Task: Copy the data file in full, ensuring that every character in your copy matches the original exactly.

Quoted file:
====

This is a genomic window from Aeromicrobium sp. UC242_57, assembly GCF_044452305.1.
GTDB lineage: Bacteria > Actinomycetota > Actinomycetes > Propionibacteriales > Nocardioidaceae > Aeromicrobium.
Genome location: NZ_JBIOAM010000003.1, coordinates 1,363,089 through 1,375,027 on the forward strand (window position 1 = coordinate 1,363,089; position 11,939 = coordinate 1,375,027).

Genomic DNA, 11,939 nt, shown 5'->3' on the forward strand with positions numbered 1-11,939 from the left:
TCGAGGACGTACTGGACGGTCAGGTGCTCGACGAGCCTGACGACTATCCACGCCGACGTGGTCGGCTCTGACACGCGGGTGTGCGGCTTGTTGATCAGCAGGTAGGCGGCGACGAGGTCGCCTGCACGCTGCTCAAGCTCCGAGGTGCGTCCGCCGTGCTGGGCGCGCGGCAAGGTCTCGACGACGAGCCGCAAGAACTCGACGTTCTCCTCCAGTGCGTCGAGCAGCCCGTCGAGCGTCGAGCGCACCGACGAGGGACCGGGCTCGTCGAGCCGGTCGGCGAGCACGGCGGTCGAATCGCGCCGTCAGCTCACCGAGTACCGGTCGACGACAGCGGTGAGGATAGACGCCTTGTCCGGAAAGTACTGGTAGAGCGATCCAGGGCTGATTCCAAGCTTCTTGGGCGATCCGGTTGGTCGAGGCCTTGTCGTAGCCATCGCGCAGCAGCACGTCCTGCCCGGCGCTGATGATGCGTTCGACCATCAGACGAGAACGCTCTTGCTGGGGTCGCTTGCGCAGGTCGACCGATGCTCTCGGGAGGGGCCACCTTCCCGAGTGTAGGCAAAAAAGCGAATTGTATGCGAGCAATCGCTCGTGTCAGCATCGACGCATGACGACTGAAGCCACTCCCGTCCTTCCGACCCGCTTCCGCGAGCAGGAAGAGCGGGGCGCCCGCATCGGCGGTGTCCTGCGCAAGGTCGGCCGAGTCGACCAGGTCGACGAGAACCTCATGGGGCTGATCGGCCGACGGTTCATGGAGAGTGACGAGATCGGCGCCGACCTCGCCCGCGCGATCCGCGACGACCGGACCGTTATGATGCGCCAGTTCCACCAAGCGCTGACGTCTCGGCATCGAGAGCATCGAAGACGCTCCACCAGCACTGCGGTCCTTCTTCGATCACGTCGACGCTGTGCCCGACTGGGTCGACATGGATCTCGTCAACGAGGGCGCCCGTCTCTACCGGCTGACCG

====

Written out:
This is a genomic window from Aeromicrobium sp. UC242_57, assembly GCF_044452305.1.
GTDB lineage: Bacteria > Actinomycetota > Actinomycetes > Propionibacteriales > Nocardioidaceae > Aeromicrobium.
Genome location: NZ_JBIOAM010000003.1, coordinates 1,363,089 through 1,375,027 on the forward strand (window position 1 = coordinate 1,363,089; position 11,939 = coordinate 1,375,027).

Genomic DNA, 11,939 nt, shown 5'->3' on the forward strand with positions numbered 1-11,939 from the left:
TCGAGGACGTACTGGACGGTCAGGTGCTCGACGAGCCTGACGACTATCCACGCCGACGTGGTCGGCTCTGACACGCGGGTGTGCGGCTTGTTGATCAGCAGGTAGGCGGCGACGAGGTCGCCTGCACGCTGCTCAAGCTCCGAGGTGCGTCCGCCGTGCTGGGCGCGCGGCAAGGTCTCGACGACGAGCCGCAAGAACTCGACGTTCTCCTCCAGTGCGTCGAGCAGCCCGTCGAGCGTCGAGCGCACCGACGAGGGACCGGGCTCGTCGAGCCGGTCGGCGAGCACGGCGGTCGAATCGCGCCGTCAGCTCACCGAGTACCGGTCGACGACAGCGGTGAGGATAGACGCCTTGTCCGGAAAGTACTGGTAGAGCGATCCAGGGCTGATTCCAAGCTTCTTGGGCGATCCGGTTGGTCGAGGCCTTGTCGTAGCCATCGCGCAGCAGCACGTCCTGCCCGGCGCTGATGATGCGTTCGACCATCAGACGAGAACGCTCTTGCTGGGGTCGCTTGCGCAGGTCGACCGATGCTCTCGGGAGGGGCCACCTTCCCGAGTGTAGGCAAAAAAGCGAATTGTATGCGAGCAATCGCTCGTGTCAGCATCGACGCATGACGACTGAAGCCACTCCCGTCCTTCCGACCCGCTTCCGCGAGCAGGAAGAGCGGGGCGCCCGCATCGGCGGTGTCCTGCGCAAGGTCGGCCGAGTCGACCAGGTCGACGAGAACCTCATGGGGCTGATCGGCCGACGGTTCATGGAGAGTGACGAGATCGGCGCCGACCTCGCCCGCGCGATCCGCGACGACCGGACCGTTATGATGCGCCAGTTCCACCAAGCGCTGACGTCTCGGCATCGAGAGCATCGAAGACGCTCCACCAGCACTGCGGTCCTTCTTCGATCACGTCGACGCTGTGCCCGACTGGGTCGACATGGATCTCGTCAACGAGGGCGCCCGTCTCTACCGGCTGACCG